What does the phrase “Try my reins and my heart” in Psalm 26.2 mean?
Ancient languages had no vocabulary for certain concepts relating to man’s emotional and soulish makeup. Instead, certain terms for the human anatomy served this purpose. Thus we find the word “reins,” which actually meant the kidneys (Hebrew kilyah; Greek nephros). The Bible uses this word about 14 times.
Other words the Bible uses to refer to the emotions include the belly (stomach) and bowels (intestines). For example, Proverbs 18:8 reads, “The words of a talebearer are as wounds, and they go down into the innermost parts of the belly.” The passage is not referring to the physical stomach but rather to the innermost part of the emotions. Likewise the Bible does not refer to a human’s intestines when it states, “My bowels, my bowels! I am pained at my very heart; my heart maketh a noise in me; I cannot hold my peace, because thou hast heard, O my soul, the sound of the trumpet, the alarm of war” (Jer. 4:19).
Another anatomical term in the Bible even more common than the above is the familiar word “heart.” This word, of course, does not refer to the muscle that pumps blood in our bodies, but rather it designates the mentality of the soul. Often we are a bit afraid that children (and adults too!) will not know what we mean when we attempt to portray the Biblical concept of Christ residing in our hearts as believers. We don’t want them to wonder how He could be inside our physical hearts, so it is a challenge to describe effectively matters relating to the soul.
Have you ever seen the insides of a piece of electronic equipment or of a telephone? If so, you probably noticed all sorts of wires and other minute parts. The relationship between mind, emotions, and soul is intricate as well. Psalm 139:14–17 states,
I will praise thee; for I am fearfully and wonderfully made: marvelous are thy works; and that my soul knoweth right well. My substance was not hid from thee, when I was made in secret, and curiously wrought in the lowest parts of the earth. Thine eyes did see my substance, yet being unperfect; and in thy book all my members were written, which in continuance were fashioned, when as yet there was none of them. How precious also are thy thoughts unto me, O God! how great is the sum of them.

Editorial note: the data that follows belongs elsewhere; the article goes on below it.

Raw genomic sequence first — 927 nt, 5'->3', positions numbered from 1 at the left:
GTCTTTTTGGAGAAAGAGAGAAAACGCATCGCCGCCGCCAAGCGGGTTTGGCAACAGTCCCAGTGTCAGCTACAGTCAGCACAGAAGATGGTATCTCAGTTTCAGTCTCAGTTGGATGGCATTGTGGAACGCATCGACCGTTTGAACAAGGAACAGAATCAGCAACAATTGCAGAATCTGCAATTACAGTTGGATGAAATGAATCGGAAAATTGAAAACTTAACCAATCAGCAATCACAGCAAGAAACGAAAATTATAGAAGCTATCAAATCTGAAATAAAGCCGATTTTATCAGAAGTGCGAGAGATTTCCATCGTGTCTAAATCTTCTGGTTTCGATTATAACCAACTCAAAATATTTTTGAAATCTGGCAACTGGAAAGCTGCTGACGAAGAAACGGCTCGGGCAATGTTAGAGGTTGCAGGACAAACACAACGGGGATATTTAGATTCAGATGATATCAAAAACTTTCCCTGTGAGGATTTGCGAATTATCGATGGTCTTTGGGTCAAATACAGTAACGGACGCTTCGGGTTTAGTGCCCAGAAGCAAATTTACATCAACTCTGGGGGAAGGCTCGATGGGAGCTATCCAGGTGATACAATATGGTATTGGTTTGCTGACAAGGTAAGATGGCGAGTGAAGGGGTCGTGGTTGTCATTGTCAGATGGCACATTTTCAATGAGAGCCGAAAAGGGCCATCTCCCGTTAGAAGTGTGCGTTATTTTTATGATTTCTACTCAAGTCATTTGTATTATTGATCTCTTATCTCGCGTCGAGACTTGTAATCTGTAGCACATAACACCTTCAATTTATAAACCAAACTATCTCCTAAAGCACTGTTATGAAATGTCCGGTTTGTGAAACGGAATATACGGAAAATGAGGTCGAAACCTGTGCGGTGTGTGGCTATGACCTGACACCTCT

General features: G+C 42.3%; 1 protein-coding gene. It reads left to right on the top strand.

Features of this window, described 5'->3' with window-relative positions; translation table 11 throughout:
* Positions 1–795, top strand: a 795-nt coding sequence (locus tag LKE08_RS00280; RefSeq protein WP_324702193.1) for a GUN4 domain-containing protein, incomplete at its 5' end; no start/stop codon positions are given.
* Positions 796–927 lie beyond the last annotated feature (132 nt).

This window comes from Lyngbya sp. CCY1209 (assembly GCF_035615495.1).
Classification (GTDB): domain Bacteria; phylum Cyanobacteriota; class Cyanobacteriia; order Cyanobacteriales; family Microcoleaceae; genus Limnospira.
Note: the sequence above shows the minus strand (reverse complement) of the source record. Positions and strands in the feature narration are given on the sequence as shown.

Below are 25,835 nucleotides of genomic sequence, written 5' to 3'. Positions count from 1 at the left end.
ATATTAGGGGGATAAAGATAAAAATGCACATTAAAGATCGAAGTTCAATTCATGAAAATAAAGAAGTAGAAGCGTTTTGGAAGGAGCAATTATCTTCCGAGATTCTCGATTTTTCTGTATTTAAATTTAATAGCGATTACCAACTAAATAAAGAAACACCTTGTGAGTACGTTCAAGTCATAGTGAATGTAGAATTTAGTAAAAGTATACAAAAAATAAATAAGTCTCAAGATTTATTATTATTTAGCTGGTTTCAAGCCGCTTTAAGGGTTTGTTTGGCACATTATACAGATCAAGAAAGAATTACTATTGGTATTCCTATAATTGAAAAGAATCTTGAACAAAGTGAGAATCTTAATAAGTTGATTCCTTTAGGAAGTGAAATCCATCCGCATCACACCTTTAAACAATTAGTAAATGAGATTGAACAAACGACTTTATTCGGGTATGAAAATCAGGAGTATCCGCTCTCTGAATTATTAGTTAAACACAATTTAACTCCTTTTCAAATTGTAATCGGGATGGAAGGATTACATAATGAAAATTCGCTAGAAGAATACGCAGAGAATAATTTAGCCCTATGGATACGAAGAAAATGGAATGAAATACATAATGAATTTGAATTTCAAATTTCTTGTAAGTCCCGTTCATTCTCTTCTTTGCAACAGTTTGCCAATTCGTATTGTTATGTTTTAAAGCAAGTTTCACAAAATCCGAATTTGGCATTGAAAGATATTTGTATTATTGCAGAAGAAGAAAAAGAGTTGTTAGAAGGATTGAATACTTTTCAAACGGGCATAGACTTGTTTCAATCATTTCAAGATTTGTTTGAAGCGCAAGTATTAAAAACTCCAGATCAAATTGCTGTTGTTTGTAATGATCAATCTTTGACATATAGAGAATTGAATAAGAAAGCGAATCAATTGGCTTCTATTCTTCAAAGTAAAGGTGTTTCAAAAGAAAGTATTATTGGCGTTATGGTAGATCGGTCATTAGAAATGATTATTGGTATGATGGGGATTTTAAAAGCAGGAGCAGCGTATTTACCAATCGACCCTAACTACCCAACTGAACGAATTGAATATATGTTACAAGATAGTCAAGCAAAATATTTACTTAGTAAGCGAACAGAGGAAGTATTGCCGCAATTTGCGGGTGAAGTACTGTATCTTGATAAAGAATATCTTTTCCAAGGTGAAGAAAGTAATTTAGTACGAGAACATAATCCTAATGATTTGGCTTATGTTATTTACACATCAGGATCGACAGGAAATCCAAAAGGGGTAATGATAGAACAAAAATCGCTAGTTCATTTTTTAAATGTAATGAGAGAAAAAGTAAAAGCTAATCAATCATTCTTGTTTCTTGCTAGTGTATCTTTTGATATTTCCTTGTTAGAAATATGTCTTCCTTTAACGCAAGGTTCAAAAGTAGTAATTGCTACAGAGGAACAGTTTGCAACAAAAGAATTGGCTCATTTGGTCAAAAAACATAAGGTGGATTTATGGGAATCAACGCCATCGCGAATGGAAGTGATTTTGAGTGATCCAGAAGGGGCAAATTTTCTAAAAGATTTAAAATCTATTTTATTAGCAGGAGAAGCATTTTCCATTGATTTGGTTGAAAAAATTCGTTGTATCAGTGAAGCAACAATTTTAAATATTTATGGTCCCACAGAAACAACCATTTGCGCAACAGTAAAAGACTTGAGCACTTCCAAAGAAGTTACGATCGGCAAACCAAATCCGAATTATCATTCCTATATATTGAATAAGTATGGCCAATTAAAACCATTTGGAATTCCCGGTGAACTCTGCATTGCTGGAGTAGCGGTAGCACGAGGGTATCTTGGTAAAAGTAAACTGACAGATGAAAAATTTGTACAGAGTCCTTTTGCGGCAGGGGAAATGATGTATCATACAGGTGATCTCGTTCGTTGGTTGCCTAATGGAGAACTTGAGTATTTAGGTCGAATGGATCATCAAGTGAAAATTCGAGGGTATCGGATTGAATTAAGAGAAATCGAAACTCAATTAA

God did a perfect and fantastic job in creating us; but even more importantly, He created us that we might be reconciled to Him. Sin brought alienation from God to the human race, but God provided salvation through the work of His Son, Jesus Christ, on the cross. In this world two groups exist, and every person who has lived is in one of them: the saved or the lost.
If you are among the company of people who are saved (believers in Christ) you need to know, according to Psalm 26:2, that our great God explores your heart and innermost emotions continually. He is looking at your attitude toward Him and His Word and whether or not you are positive toward obedience. He is constantly observing your relationship toward Him, whether you have your “first love” or not. The degree to which you are in harmony with God and His Word is the degree to which you will experience the blessing and usefulness He intends for you!
For this reason King David could pray, “Examine me, look me over thoroughly, God. Know my every thought. Prove me; try my reins [my innermost emotions and being].” David loved God supremely, and he wanted God to search Him completely. Through confession of sin, the intake of God’s Word, and the life of obedience through a right attitude of life, we, too, can ask God to search us, to “try our reins.”
However, believers need to beware of negative responses from the heart. We still have the sin nature. The Bible tells us that we believers sin (1 John 1:8). Failure to confess our sin affects our capacity for blessing, as well as our emotions and entire being. How wonderful it is that we can get back into fellowship!
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